Blake, J. (2016) The Fisherman: A Tale of Passion, Loss, and Hope. March 29. Available at: https://www.youtube.com/watch?v=IAV6eXaS6dk (Accessed: 12-08-2021).
Gaiman, N. (2017) Norse Mythology. London, UK: Bloomsbury Publishing.
Hulmes, D.F. (2009) 'Sacred trees of Norway and Sweden: A Friluftsliv Quest', paper. North Troendelag University College, Levanger, Norway. Delivered: September 14-19, 2009.
McCoy, D (2012-2019) Norse Mythology for Smart People. Available at: https://norse-mythology.org/ (Acessed: 12-08-2021).
Paxson, D. (2017) Odin: Ecstacy, Runes, & Norse Mythology. NewBuryport, MA: Red Wheel Weiser.
van Rosen, G. (1886) Odin in the guise of a wanderer. First appeared in the 1893 Swedish translation of the Poetic Edda.
storytelling by Eleanor Campbell and pavleheidler
research and consultancy: Corrine Harragin
special thanks to Dages Juvelier Keats, Shannon Cooney, and to all those before us who told this story to keep it alive.
get in touch with us by writing to firstname.lastname@example.org
this research was made possible by cullberg and the explorations of now festival
reflections, first telling
written the day after the day of telling
Saying "Once Upon a Time," actually saying those words to a group of adults without losing focus... was challenging, to say the least. I could hear the tiny voice in the back of my mind rolling its eyes, "Don't be ridiculous." Adding to the challenge, I did not only want to say those words. With their uttering, I wanted to conjure a change in atmosphere, unleash upon the fabric of reality a bend or a fold that transforms the place from pretty to magical, from awe inspiring to hypersensitive, from reasonable to delusional, suggesting all the while that the place of story is not not a place of experience.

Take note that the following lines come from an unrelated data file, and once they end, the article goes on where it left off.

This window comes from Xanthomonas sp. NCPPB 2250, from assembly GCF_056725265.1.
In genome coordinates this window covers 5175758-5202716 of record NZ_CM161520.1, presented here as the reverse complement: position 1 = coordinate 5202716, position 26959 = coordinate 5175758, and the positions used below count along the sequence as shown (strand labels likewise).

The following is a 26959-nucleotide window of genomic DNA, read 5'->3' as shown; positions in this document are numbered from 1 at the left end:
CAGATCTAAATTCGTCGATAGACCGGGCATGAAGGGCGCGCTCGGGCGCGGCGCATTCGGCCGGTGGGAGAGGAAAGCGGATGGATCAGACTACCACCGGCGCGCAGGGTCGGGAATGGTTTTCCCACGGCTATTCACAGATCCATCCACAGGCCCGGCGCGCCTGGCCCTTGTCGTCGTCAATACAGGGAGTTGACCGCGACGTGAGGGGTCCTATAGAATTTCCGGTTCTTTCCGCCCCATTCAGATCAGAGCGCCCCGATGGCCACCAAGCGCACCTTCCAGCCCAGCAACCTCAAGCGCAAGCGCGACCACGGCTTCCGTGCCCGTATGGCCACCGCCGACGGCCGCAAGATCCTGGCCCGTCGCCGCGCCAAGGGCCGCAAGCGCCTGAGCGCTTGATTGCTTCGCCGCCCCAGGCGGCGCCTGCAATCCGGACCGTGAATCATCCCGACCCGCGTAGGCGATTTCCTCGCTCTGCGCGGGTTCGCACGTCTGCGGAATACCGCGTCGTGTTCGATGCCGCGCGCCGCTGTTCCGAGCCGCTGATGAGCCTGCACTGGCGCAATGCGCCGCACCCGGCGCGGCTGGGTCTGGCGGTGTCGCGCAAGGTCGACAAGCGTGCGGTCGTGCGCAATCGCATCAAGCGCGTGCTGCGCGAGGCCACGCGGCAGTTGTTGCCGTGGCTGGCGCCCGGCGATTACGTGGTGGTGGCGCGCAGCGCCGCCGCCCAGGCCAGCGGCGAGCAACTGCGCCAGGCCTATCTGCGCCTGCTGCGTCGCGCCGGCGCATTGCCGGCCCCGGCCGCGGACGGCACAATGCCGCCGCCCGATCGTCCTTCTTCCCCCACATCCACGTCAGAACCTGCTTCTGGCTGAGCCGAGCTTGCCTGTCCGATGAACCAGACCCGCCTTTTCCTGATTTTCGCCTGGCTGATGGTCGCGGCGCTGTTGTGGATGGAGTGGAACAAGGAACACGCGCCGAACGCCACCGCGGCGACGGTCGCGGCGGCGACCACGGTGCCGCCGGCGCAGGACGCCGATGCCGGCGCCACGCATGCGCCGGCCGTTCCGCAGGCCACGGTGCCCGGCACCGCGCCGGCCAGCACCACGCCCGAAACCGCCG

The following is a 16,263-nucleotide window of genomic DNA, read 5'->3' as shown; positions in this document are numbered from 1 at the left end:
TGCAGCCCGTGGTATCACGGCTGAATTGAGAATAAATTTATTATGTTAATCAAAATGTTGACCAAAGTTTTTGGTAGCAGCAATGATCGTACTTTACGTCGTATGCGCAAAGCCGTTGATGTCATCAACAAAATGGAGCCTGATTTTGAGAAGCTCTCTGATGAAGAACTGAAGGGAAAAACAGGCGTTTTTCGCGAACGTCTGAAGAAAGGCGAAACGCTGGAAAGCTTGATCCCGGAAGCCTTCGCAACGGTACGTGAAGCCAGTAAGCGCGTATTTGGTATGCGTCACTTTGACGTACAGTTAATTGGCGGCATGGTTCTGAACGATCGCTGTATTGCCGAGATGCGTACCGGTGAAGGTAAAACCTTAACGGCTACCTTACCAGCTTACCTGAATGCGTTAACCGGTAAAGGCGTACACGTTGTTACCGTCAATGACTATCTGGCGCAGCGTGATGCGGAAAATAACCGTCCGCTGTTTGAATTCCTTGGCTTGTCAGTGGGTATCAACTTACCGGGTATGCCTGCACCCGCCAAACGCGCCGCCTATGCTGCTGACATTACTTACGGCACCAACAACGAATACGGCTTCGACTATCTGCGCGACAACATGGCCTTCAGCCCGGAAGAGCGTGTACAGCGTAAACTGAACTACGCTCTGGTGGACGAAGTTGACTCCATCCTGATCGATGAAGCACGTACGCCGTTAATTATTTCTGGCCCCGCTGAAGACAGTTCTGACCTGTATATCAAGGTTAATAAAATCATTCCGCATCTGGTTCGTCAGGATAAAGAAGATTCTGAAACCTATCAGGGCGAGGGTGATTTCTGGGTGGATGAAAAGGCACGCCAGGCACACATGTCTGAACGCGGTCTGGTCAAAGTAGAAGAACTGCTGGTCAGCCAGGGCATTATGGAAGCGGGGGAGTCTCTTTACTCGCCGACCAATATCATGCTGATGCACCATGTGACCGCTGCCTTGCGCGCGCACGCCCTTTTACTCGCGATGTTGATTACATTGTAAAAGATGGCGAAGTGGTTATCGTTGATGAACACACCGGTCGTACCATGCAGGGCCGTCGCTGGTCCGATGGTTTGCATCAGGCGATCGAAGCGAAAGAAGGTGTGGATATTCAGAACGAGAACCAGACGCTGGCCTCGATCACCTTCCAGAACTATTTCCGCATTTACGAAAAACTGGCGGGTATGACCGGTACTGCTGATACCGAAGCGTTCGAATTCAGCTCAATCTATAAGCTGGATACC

The tiny voice I'd heard interests me in its capacity to point to the aspect of "Once Upon A Time" that could trigger a cynic. My eyes were closed when I uttered those words yesterday, but my awareness was sensitive to the changes in the atmospheric tone. How much of a jumpback have the words inspired, and how do I–between now that I uttered those words, and before it's too late–cushion the place, so that the fall is gentle, a recovery possible, and a possible curious return-of-sorts initiated before the story has been told in its entirety?
In moments of alarm and discomfort, my attention goes to those who run the highest risk of reexperiencing trauma. I've learned this from polyamoury. I've learned this from social justice work. From writers and activists like adrienne maree brown, and Dan Savage. In a relationship, the stronger takes the cue from the weaker. Or else, the one who can takes the cue from the one who can't. Or else, the one whose focus is emitting takes the cue from the one whose focus has imploded. Until we're both ready. That's what it means to be interested, that's what it means to be present.
The one thing I did not anticipate was witnessing–in the faces of those who listened to the first telling–a childlike expression of wonder. Eyes gaping, soft cheeks draped over bone, mouth open. Was that the expression of wonder? I understood immediately that a person who allows wonder to show on their face risks a lot, for now I know what moves you. And indeed I know now, too, that you can be moved. The story of the runes teaches this as power. And I hope, Eleanor, we'll be telling the story of the runes one day. Exactly because the story of the runes is the story of responsibility, and the story of nuance. Qualities, in other words, which compliment power by offering a critical field for the thinking of the practice of pwer, which so many take for granted these days.